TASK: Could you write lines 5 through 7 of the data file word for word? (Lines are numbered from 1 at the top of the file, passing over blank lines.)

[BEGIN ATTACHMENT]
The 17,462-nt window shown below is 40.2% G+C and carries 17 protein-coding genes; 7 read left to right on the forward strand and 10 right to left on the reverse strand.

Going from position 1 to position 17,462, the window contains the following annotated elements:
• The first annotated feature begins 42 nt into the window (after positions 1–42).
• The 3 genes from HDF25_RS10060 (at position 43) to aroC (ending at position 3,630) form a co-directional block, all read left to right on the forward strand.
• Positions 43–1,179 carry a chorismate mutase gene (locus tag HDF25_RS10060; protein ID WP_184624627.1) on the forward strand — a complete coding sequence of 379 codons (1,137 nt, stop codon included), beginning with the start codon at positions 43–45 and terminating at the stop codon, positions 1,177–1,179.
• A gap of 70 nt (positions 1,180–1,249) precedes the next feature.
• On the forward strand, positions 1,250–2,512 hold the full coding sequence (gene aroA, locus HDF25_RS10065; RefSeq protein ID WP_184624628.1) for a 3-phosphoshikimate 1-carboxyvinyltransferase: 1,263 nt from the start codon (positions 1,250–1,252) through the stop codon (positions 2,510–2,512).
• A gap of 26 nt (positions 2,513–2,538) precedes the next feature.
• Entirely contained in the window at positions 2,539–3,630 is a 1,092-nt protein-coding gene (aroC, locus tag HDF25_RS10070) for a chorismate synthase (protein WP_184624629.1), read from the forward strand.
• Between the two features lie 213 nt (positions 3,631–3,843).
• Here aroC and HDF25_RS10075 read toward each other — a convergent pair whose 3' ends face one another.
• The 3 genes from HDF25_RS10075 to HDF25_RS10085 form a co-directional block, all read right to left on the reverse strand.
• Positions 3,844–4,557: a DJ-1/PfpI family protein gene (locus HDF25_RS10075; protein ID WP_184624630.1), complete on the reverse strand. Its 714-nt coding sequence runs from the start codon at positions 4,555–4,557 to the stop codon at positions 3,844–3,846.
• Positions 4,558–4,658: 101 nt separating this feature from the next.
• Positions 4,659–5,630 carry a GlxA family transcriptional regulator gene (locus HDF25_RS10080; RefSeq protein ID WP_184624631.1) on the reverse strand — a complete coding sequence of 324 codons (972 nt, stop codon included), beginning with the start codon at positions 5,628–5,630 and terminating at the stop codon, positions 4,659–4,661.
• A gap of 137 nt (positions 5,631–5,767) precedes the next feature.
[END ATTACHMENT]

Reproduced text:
• Positions 43–1,179 carry a chorismate mutase gene (locus tag HDF25_RS10060; protein ID WP_184624627.1) on the forward strand — a complete coding sequence of 379 codons (1,137 nt, stop codon included), beginning with the start codon at positions 43–45 and terminating at the stop codon, positions 1,177–1,179.
• A gap of 70 nt (positions 1,180–1,249) precedes the next feature.
• On the forward strand, positions 1,250–2,512 hold the full coding sequence (gene aroA, locus HDF25_RS10065; RefSeq protein ID WP_184624628.1) for a 3-phosphoshikimate 1-carboxyvinyltransferase: 1,263 nt from the start codon (positions 1,250–1,252) through the stop codon (positions 2,510–2,512).